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Power Steering Rack Replacement
 
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Pelican Technical Article:

Power Steering Rack Replacement

Nick Czerula

Time:

4 hours4 hrs

Tab:

$300

Talent:

*****

Tools:

Set of sockets (13, 15, 16, 19mm) wrench set, hammer

Applicable Models:

BMW Z4 Convertible (2003-06)
BMW Z4 Coupe (2006)

Parts Required:

Power steering rack, power steering fluid, tie rod ends

Hot Tip:

Drain power steering fluid before beginning

Performance Gain:

Repair steering rack leaks

Complementary Modification:

Install new tie rod ends

The power steering rack connects the steering shaft to the drive wheels. It has hydraulic assist, using fluid supplied from the power steering pump to decrease steering effort. Over time the power steering rack bushings can wear, causing a clunking noise in the steering. Or the most common issue, the rack seals fail, causing power steering fluid leaks.

Known as power-assisted rack-and-pinion steering, rotating the steering wheel spins a small pinion gear, thus sliding a toothed rack left or right. The ends of the rack attach to tie-rods which steer the front wheels. A hydraulic pump, powered by the engine accessory belt, forces steering fluid into hoses leading to pistons in the steering rack. A hydraulic valve in the steering rack varies the hydraulic fluid pressure in the two cylinders, dependent on how fast or forcefully the pinion gear is rotated. This multiplies the driver's force in steering the wheels.

When purchasing a rack, you will likely have the option of buying it with new tie rod ends attached. I prefer to go this route. It makes fighting with the old tie rod ends a non-issue and freshens up all of the steering components. Once complete, you will have to have the vehicle aligned. You can eye ball the tie rod ends and get it close, but I would not suggest driving it further than the few miles needed to have it aligned.

Keep in mind that when your car was serviced before, parts may have been replaced with different size fasteners used in the replacement. The sizes of the nuts and bolts we give may be different from what you have, so be prepared with different size sockets and wrenches.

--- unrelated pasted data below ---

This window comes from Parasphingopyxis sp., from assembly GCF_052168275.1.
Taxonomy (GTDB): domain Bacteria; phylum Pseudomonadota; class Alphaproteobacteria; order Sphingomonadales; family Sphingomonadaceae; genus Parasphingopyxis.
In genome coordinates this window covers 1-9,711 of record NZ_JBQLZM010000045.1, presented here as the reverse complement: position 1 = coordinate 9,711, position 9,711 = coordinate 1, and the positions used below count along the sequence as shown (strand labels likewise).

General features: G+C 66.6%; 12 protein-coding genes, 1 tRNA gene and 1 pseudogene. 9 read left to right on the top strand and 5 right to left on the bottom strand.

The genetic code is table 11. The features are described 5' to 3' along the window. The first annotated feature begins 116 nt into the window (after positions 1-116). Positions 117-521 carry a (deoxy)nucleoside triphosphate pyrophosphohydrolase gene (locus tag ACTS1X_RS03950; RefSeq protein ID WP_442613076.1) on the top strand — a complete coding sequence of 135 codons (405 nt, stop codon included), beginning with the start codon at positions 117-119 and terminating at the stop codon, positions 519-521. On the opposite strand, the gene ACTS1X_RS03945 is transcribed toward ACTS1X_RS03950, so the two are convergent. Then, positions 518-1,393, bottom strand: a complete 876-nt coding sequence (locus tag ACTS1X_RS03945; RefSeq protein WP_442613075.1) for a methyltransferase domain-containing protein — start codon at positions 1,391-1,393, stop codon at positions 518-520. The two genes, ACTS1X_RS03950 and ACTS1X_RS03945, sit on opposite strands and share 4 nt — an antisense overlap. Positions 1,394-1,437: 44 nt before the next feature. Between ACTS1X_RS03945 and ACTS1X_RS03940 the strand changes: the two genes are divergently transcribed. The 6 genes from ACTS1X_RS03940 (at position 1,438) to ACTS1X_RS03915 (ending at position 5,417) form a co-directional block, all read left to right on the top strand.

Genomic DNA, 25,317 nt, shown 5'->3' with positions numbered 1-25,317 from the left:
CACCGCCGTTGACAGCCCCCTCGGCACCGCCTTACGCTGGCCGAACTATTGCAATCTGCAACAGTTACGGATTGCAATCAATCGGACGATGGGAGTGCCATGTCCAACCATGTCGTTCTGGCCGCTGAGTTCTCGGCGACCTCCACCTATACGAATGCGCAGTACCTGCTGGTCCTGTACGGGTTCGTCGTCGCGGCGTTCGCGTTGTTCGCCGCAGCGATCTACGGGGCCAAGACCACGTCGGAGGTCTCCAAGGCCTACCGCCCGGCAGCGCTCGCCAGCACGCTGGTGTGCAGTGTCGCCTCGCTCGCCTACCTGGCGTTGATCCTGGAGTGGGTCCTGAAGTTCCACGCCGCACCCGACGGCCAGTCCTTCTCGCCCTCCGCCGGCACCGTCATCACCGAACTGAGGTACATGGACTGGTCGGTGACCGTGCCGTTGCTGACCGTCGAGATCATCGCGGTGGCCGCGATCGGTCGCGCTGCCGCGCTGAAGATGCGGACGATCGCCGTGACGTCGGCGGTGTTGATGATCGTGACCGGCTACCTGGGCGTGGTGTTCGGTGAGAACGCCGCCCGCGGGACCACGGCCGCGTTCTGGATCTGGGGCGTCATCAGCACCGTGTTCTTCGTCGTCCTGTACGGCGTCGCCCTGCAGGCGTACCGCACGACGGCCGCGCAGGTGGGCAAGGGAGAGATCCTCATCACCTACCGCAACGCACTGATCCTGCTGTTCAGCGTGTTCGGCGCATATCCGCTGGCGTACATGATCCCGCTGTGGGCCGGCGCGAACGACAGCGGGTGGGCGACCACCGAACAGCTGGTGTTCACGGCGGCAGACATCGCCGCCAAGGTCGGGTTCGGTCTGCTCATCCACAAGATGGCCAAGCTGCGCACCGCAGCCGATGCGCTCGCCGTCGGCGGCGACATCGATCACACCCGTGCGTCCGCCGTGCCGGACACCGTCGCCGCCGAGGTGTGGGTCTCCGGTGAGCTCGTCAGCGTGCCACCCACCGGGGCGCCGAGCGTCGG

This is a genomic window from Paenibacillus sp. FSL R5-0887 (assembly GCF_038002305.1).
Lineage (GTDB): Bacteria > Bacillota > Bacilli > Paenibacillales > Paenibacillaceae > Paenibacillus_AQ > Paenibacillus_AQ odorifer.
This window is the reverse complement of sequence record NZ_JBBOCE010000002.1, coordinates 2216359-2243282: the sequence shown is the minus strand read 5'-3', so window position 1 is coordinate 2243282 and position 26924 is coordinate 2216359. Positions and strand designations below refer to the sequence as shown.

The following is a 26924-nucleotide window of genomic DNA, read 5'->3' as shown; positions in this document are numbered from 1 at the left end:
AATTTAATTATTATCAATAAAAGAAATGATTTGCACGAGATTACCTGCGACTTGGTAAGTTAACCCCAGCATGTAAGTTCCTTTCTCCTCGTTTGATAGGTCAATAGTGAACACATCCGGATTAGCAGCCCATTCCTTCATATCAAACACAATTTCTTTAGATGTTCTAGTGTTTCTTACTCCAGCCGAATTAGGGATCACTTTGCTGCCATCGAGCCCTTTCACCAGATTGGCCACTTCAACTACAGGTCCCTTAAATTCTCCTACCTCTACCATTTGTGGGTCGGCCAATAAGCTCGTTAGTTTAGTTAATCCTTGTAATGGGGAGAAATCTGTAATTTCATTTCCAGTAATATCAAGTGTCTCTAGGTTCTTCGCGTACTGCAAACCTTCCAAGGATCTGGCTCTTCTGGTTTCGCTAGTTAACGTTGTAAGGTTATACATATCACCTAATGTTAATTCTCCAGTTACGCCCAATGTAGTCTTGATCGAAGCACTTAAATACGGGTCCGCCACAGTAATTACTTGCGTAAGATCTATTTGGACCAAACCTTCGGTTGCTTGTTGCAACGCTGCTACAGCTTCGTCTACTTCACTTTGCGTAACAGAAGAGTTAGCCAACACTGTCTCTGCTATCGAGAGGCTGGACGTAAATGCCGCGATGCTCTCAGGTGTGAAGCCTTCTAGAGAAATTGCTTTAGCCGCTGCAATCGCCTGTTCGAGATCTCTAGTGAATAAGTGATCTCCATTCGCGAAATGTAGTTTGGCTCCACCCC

Protect your eyes, hands and body from fluids, dust and debris while working on your vehicle. If working with the electrical system, disconnect the battery before beginning. Always catch fluids in appropriate containers and properly dispose of any fluid waste. Recycle parts, packaging and fluids when possible. Do not work on your vehicle if you feel the task is beyond your ability.

Vehicle models change and evolve as they grow older, so the vehicle shown in our illustrations may vary slightly from yours. If something seems different, let us know and share your info to help other users. Questions or want to add to the article? Leave a comment below. When leaving a comment, please leave your vehicle information.

Raise and support front of vehicle on jack stands. See our tech article on jacking up your vehicle.

Remove front wheels.

Remove the power steering fluid from the reservoir using a suction pump.

This photo shows the power steering rack (purple arrow) and the tie rod end (red arrow).
Figure 1

This photo shows the power steering rack (purple arrow) and the tie rod end (red arrow). The good news is the rack is easy to access on BMW Z4 models.

Working at the left side tie rod end, remove the 16mm mounting nut (red arrows).
Figure 2

Working at the left side tie rod end, remove the 16mm mounting nut (red arrows). If needed, once you remove the tie rod from the steering knuckle, remove the tie rod end boot, then remove the tie rod end from the rack. You will not have to do this unless your new steering rack lacks tie rod ends. See our tech article on tie rod end replacing.